—target 1.8. to create bytecode for Java 8.
- Then run the compiled code in Java 8. Boom -
The way to fix this is by using the compiler flag
—release 8 instead. That will now give a compile-time error on
List.of(). Yeah, I didn’t know this flag either!
How does Java 9 know about the
List methods of Java 8? Read this excellent article to find out! I stole my example there.
BTW: In my current project, I work the other way around: I compile with Java 14 and run with Java 15. I would love to compile & run with Java 16. But that’s as far as I got without compilation or runtime error that I just didn’t want to deal with.
Here’s an article you want to hide from your boss. Bad: Java 8 is still the most used Java version (69% market share, according to JRebel - see issue 27, “JRebel 2021 Java Technology Report”). Worse: We can run Java 8 until 2030 if we pay Oracle for “Extended Support”!
So, why am I showing you this? Because it’s better you learn the bad news before your boss tells you: “No need to upgrade to Java 17 because we can stay on Java 8 for ten more years!”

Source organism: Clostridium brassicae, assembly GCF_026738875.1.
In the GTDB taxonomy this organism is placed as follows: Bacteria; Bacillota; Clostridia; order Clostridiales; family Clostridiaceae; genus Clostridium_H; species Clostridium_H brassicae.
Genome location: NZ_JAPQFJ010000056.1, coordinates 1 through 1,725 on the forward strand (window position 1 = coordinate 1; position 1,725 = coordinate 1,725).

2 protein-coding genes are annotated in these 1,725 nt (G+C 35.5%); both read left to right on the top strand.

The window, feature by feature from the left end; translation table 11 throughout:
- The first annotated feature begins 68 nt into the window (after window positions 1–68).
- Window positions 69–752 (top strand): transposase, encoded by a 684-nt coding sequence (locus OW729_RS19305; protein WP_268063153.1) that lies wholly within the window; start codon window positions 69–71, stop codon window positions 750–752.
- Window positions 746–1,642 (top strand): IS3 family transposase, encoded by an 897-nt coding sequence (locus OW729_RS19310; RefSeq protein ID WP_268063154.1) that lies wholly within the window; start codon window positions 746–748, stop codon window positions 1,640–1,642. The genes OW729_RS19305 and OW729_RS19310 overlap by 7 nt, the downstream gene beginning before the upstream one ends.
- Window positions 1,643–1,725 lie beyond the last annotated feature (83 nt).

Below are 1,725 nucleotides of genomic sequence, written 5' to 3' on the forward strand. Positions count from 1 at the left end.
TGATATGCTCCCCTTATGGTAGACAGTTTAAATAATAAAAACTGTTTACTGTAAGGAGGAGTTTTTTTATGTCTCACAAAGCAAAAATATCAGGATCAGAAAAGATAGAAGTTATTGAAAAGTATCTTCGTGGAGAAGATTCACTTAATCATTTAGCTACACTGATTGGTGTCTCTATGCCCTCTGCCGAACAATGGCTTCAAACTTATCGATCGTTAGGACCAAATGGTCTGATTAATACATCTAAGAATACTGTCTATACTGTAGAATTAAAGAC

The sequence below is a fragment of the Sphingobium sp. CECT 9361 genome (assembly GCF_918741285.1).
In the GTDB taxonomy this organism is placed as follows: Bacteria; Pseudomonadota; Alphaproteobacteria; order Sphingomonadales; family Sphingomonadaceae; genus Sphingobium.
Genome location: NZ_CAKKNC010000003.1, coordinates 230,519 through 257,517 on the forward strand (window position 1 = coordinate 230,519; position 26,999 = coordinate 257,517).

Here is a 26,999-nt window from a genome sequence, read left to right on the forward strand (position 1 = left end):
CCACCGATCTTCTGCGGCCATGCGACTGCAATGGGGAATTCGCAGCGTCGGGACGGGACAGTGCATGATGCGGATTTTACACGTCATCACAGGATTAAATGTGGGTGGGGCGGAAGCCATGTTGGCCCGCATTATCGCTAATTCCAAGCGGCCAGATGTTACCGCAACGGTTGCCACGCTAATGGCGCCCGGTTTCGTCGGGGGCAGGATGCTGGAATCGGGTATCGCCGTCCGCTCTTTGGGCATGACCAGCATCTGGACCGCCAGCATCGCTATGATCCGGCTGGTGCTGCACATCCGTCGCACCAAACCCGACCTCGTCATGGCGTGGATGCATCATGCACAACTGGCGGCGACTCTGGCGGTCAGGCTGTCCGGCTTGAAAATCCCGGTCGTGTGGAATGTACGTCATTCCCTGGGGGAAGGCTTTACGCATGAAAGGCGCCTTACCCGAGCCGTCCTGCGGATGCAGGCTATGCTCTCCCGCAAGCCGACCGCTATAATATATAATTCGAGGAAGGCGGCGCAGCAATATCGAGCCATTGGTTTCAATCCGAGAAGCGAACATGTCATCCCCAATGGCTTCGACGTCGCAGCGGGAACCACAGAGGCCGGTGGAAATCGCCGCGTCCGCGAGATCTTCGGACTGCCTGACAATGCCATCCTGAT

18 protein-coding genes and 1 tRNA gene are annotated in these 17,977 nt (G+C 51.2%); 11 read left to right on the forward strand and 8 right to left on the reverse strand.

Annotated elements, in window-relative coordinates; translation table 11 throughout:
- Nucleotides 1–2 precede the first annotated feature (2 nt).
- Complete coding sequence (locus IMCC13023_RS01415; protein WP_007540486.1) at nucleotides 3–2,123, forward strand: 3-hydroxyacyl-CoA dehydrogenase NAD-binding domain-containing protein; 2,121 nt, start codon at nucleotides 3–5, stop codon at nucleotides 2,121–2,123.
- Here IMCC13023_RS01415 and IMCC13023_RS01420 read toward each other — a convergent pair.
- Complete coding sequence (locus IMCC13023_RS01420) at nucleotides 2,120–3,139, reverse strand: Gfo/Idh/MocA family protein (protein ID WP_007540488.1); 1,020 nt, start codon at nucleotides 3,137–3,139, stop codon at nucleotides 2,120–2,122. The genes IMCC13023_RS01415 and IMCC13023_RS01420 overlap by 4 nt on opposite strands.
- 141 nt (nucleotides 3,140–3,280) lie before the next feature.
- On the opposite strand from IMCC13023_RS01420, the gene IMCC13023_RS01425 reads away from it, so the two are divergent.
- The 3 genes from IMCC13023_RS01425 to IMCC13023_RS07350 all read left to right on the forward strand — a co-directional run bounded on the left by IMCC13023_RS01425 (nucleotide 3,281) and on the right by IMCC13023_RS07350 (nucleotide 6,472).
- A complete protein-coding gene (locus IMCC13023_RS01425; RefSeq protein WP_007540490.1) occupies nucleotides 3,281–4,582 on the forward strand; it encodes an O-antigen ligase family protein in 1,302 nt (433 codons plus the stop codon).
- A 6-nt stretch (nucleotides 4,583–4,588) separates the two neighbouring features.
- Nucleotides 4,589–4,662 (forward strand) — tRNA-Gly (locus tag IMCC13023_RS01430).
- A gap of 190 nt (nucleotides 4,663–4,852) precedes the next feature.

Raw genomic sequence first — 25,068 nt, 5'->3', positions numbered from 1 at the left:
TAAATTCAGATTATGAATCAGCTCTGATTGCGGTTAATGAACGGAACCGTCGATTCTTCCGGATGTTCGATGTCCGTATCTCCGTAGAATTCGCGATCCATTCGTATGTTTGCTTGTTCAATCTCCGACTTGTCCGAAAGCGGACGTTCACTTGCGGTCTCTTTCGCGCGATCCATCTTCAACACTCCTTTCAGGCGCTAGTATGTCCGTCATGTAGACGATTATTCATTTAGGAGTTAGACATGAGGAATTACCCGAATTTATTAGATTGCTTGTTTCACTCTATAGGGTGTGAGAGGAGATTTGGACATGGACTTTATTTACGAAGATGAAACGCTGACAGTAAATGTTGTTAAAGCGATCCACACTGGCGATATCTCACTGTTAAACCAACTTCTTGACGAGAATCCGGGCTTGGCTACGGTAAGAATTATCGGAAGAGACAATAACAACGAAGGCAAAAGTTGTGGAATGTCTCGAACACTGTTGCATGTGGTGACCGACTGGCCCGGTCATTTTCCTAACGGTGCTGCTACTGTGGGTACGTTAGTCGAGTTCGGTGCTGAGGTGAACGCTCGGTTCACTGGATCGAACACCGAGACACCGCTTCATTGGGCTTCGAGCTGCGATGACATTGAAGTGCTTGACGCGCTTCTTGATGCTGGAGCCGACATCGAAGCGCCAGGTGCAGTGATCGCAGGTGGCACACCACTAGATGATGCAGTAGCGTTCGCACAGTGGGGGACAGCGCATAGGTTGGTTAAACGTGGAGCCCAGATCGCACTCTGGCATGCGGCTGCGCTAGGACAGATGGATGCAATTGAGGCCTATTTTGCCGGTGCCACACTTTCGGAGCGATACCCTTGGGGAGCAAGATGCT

SOLID is an abbreviation to die for:
- Single Responsibility Principle
- Open-Closed Principle
- Liskov Substitution Principle
- Interface Segregation Principle
- Dependency Inversion Principle
If you’ve never heard of SOLID or need a refresher, then this article is for you.
As with many of these laws & principles, I find myself sometimes breaking them. For instance, my classes sometimes have more than one responsibility, violating the “S” in “SOLID”. I’d like to think that I’ve gotten better there over the years (Jonathan, if you read this, I’m terribly sorry for
BusinessMethods). But then again, maybe I’m just fooling myself, and nobody tells me because I code alone these days…
Jira is hands-down the best issue tracker I’ve ever used. And I’m not just saying that because I was as Jira/Confluence admin for many years. At least I think I don’t.
Well, Jira doesn’t want to be an issue tracker just for developers anymore. Instead, it now wants to organize the work of “all teams within an organization”. So Atlassian, the makers of Jira, released “Jira Work Management for business teams like marketing, HR, finance, operations, design, legal, sales, and more”. They also updated the issue view. That’s great because the issue view was already confusing to unsuspecting developers, let alone mere mortals.
Why is Atlassian doing this? Here’s my answer, and it’s pure speculation on my part.